Folding - Invacare ProSPIN X4

Tilt Wheelchair -
Invacare Pronto M51-CG Tilt

Tilt or Recline

Some people use special wheelchairs to distribute pressure and thus reduce the risk of skin sores. These chairs also increase comfort and sitting tolerance. One type of chair, called "tilt in space," changes a person's orientation while maintaining fixed hip, knee, and ankle angles. The whole seat, in effect, tilts. The other chair option is called a recline system, which basically changes the seat-to-back angle, flattening out the back of the chair and in some cases raising the legs to form a flat surface.

A tilt system redistributes pressure from the buttocks and posterior thighs to the posterior trunk and head. The system maintains posture and prevents sheer (the friction on tissues from dragging across a surface). A drawback: If a user sits at a workstation, for example, the tilt requires that he or she must move back from the table to avoid hitting the table with the elevated footrests.

Folding - Invacare ProSPIN X4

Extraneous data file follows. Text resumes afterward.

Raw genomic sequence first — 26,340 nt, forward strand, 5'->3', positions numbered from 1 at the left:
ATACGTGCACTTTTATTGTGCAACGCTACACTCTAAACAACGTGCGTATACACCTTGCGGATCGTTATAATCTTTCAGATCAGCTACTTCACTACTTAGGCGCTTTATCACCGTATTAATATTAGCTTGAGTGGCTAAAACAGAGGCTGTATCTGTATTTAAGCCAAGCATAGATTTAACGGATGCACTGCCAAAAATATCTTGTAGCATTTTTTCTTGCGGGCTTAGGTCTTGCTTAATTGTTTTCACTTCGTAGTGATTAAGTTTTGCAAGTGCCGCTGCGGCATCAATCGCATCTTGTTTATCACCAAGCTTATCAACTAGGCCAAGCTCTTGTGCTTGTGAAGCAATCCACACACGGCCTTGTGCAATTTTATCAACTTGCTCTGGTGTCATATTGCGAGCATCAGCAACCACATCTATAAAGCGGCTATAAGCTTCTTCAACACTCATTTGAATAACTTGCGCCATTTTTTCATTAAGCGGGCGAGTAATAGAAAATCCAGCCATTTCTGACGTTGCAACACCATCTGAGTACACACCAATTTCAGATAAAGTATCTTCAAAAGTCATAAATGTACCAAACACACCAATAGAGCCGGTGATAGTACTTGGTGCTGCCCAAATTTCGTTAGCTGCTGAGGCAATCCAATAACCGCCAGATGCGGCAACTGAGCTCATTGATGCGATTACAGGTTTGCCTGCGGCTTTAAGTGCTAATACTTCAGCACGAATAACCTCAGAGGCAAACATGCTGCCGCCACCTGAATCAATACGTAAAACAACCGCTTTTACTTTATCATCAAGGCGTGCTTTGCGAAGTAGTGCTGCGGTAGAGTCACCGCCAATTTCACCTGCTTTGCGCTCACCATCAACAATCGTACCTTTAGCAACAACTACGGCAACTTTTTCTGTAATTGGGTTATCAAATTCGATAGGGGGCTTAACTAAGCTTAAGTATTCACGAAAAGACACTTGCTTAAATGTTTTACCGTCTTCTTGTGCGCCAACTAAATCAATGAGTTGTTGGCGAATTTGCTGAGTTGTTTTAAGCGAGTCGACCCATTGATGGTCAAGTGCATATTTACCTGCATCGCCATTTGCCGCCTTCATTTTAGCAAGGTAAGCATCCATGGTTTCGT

Tilt Wheelchair -
Quickie TS

Recline systems open the seat-to-back angle and, in combination with elevating legrests, open the knee angle. There are some advantages to recline for eating, making transfers or assisting with bowel or bladder programs (easier lying down). Generally speaking, recline offers more pressure relief than tilt, but with a higher risk of sheer. Elevating the legs may be beneficial to people with edema.

Both tilt and recline must be fitted and prescribed by seating and positioning experts.


Cushion - Gel


People with paralysis have a high risk for pressure sores and therefore usually require special cushions and seating systems to give the skin some relief. There are three basic kinds of cushion materials, each with benefits for certain types of users: air, foam or liquid (e.g., gel). Work with your seating specialist to determine which is the right one.